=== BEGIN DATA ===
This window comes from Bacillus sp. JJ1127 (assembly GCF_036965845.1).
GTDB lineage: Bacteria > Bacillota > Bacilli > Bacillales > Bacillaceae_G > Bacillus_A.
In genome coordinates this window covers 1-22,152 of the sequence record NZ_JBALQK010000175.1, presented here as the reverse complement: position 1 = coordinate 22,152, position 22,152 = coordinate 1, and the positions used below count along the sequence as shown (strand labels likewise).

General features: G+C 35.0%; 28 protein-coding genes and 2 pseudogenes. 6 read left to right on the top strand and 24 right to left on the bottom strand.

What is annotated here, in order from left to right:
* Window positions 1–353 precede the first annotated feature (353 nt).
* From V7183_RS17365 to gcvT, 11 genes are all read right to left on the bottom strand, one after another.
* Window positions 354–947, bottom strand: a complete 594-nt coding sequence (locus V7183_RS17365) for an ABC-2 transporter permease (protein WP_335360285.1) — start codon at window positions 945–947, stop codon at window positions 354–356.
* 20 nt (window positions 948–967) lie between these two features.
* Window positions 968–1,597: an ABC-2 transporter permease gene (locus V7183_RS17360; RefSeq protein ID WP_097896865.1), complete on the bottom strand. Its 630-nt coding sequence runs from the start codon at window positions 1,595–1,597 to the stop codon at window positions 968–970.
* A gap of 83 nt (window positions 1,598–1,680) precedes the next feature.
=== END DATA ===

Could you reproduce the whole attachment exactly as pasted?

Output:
This window comes from Bacillus sp. JJ1127 (assembly GCF_036965845.1).
GTDB lineage: Bacteria > Bacillota > Bacilli > Bacillales > Bacillaceae_G > Bacillus_A.
In genome coordinates this window covers 1-22,152 of the sequence record NZ_JBALQK010000175.1, presented here as the reverse complement: position 1 = coordinate 22,152, position 22,152 = coordinate 1, and the positions used below count along the sequence as shown (strand labels likewise).

General features: G+C 35.0%; 28 protein-coding genes and 2 pseudogenes. 6 read left to right on the top strand and 24 right to left on the bottom strand.

What is annotated here, in order from left to right:
* Window positions 1–353 precede the first annotated feature (353 nt).
* From V7183_RS17365 to gcvT, 11 genes are all read right to left on the bottom strand, one after another.
* Window positions 354–947, bottom strand: a complete 594-nt coding sequence (locus V7183_RS17365) for an ABC-2 transporter permease (protein WP_335360285.1) — start codon at window positions 945–947, stop codon at window positions 354–356.
* 20 nt (window positions 948–967) lie between these two features.
* Window positions 968–1,597: an ABC-2 transporter permease gene (locus V7183_RS17360; RefSeq protein ID WP_097896865.1), complete on the bottom strand. Its 630-nt coding sequence runs from the start codon at window positions 1,595–1,597 to the stop codon at window positions 968–970.
* A gap of 83 nt (window positions 1,598–1,680) precedes the next feature.